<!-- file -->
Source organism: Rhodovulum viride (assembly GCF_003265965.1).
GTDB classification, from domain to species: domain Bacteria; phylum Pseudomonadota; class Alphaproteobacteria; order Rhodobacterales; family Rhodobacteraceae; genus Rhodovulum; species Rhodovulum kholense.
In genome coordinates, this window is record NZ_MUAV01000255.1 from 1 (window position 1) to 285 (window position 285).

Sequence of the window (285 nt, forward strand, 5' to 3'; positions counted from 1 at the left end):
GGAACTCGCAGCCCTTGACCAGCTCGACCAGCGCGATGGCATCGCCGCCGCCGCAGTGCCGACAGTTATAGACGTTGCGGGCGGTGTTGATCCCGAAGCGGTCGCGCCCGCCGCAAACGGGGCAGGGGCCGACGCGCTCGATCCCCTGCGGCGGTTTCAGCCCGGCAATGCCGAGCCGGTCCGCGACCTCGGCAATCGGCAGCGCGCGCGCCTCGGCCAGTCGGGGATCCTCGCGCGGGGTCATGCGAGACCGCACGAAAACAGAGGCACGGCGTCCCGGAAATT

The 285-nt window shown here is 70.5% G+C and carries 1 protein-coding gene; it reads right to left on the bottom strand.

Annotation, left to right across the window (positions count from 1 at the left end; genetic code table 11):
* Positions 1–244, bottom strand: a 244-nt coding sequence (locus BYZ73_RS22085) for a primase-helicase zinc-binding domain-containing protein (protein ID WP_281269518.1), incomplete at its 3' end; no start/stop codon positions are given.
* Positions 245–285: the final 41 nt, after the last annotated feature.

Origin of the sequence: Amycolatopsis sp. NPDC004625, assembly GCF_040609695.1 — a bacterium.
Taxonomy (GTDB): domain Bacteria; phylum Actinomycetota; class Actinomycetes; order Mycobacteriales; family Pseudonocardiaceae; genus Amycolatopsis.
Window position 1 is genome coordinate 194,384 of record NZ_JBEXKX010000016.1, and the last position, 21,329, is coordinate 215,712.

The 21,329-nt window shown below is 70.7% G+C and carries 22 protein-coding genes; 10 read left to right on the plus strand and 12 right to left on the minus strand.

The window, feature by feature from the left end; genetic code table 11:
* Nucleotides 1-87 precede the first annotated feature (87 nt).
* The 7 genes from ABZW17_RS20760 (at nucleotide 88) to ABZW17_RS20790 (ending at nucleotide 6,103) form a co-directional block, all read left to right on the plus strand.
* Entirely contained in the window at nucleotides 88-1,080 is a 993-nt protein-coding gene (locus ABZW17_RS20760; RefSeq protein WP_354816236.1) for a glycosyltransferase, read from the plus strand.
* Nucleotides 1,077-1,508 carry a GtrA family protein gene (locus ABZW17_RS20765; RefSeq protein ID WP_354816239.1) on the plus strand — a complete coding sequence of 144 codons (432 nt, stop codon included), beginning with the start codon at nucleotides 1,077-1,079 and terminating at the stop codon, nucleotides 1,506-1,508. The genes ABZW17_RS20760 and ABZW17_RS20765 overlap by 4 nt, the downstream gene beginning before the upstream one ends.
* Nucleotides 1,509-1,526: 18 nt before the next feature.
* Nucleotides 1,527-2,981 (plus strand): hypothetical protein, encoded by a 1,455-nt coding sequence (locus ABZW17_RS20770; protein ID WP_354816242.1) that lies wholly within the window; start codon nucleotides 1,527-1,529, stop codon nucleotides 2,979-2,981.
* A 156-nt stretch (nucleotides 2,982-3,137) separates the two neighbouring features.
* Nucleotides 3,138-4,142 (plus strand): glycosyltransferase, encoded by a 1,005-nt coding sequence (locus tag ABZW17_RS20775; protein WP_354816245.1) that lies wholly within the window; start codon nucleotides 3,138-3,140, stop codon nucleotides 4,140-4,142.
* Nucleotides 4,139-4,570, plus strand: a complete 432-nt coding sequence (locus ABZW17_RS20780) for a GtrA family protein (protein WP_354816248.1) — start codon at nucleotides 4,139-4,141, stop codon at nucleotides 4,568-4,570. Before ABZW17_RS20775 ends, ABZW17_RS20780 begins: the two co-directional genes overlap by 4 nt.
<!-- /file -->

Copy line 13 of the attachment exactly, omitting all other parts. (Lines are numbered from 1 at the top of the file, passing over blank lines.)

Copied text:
The 21,329-nt window shown below is 70.7% G+C and carries 22 protein-coding genes; 10 read left to right on the plus strand and 12 right to left on the minus strand.